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July 2020

July 1, 2020

Norwegian Griddle Cakes with Buttercream (Sveler med Smørkrem)

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Norwegian Griddle Cakes with Buttercream (sveler med smørkrem)
Norwegian Griddle Cakes with Buttercream (sveler med smørkrem)
Norwegian Griddle Cakes with Buttercream (sveler med smørkrem)

Salty air and warm, fluffy sveler leave me nostalgic for summertime ferry trips in Norway. Every time we travel along the coast, we always order a griddle cake or two to satisfy our bellies as we wait to reach the land over yonder. It’s a traditional snack that has been associated with ferry travel since the 1920s and remains customary to this day. It’s a tasty indulgence, as travelers begin their journey and waves lap against the side of the boat. They are served plain, with a slice or two of brunost or with a good smearing of sweet buttercream inside.

Svele is a traditional, soft griddle cake similar to an American pancake, but by no means the same. Griddle cakes have a long tradition in Norway—particularly in western Norway—that stretches back to the 1300s when the daily lives of most Norwegians were marked by poverty. Every ingredient was used to its fullest so as not to be wasted. Sour milk, or surmelk, was a common commodity and families mixed leftovers with dry goods for baking. The cakes were then served alongside coffee on Saturdays.

Sveler (known by other names such as lapper and hyllkak – although slight variations do exist depending upon the region and recipes) are not only found on the ferries, but are a common treat at home, festivals and farmer’s markets. I like to make a large batch and choose the toppings to reflect the season and mood. Here, I am sharing a recipe for sweet buttercream to serve alongside, but you can also use fresh berries, jams, sour cream, brown cheese, honey or anything else you so desire.  

Buttercream
Sveler
Fluffy cakes with buttercream

Feel free to half the recipe, cutting down to 2 eggs for the griddle cakes. You can also use kefir instead of buttermilk.

Norwegian Griddle Cakes with Buttercream (sveler med smørkrem)

*Makes about 18 sveler

For the griddle cakes:

  • 3 large eggs, at room temperature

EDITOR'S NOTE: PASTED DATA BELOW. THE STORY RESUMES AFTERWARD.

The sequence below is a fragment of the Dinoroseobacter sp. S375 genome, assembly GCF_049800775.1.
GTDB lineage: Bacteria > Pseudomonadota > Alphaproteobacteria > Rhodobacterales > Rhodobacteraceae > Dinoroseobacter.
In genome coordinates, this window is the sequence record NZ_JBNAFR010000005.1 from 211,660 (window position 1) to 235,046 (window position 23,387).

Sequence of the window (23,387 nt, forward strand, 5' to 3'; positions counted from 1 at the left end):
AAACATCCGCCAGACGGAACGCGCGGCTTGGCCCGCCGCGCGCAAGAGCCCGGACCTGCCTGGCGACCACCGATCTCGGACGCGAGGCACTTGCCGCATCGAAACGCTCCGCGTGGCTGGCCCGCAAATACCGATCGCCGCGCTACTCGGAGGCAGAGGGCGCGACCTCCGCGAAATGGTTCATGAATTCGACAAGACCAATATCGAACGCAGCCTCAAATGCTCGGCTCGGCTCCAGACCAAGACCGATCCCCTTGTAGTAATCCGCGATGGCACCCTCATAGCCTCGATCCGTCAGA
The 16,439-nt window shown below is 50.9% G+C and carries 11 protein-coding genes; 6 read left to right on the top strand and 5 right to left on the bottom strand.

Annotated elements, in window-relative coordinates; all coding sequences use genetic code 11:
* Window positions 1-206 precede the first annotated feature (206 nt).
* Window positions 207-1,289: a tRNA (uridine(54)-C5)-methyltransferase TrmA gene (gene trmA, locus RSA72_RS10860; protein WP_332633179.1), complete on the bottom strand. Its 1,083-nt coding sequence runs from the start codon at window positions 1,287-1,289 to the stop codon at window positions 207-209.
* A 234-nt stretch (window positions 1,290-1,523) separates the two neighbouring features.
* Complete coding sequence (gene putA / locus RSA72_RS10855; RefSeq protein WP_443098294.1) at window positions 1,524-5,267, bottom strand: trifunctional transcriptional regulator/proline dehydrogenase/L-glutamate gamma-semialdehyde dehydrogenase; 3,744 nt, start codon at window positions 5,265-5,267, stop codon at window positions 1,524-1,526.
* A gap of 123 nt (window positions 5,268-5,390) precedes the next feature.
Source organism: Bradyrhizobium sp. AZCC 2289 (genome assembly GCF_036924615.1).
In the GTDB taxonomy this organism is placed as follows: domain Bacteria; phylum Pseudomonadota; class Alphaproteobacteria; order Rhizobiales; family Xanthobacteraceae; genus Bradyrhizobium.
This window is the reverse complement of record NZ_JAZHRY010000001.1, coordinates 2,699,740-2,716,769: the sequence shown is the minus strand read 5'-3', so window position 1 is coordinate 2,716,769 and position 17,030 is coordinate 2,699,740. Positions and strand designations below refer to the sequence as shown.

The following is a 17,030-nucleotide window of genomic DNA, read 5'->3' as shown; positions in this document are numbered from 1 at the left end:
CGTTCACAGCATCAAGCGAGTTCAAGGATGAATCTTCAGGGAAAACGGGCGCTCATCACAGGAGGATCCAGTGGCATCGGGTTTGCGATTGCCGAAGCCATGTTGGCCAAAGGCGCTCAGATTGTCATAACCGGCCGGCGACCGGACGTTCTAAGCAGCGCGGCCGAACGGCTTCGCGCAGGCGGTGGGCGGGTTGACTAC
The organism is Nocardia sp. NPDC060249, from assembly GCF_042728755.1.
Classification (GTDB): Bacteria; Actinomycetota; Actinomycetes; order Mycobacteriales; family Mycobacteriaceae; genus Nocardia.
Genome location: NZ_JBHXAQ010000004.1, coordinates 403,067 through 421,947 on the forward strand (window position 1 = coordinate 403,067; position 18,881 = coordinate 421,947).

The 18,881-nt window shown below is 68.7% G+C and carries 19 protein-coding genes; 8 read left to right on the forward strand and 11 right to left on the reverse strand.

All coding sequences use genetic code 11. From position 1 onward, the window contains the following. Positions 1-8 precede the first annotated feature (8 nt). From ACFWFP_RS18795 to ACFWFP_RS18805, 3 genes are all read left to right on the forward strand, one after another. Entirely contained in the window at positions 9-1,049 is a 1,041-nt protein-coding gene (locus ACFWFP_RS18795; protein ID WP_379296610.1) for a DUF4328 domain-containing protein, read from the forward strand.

• ¾ cup (150 g) granulated sugar
  • ½ cup (112 g) butter, melted
  • 3 cups (720 ml) buttermilk/kefir
  • 3 cups (360 g) all-purpose flour
  • 1 teaspoon baking soda

For the buttercream:

  • ½ cup (112 g) butter, softened
  • 2/3 cup (80 g) confectioners’ sugar
  • 5 tablespoons granulated sugar

In a large bowl, combine the eggs and sugar and whisk until fluffy. Whisk in the melted butter, followed by the buttermilk. Combine the flour and baking soda, add to the batter, and stir gently until combined. Let stand for about 20 minutes—the dough will swell.

Heat a takke to medium heat or place a large frying pan directly on the stove over medium heat, and lightly butter.

Ladle some batter onto the hot takke or pan to make several 6-inch (15 cm) round griddle cakes. Cook for 2 minutes or until bubbles appear on top and the bottoms turn golden brown. Flip the griddle cakes and cook for 2 minutes more or until the other side is golden brown. Transfer to a plate and keep warm. Continue making griddle cakes, using the remaining batter and adding butter to the takke or pan as needed. 

While the griddle cakes are cooling, make the buttercream by combining the softened butter, confectioners’ sugar, and granulated sugar in a bowl. Serve with the griddle cakes.  

Store leftovers in an airtight container or cover with foil and refrigerate for up to 3 days.

Nevada Berg

Nevada is a utah native and norwegian by heart. When not crafting culinary delights she enjoys her family time and tending to her animals. You most certainly can find her perusing her property for wild berries.

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  1. Solveig Peck says:

    I have also seen the recipe made with hartshorn (baker’s ammonia) for leavening.

    • nevada says:

      Yes! It is traditional to use it, but I prefer baking soda as it is an ingredient that is widely available outside of Norway 🙂

  2. Karl Starr says:

    Sounds yummy!

    But what is a “takke”?

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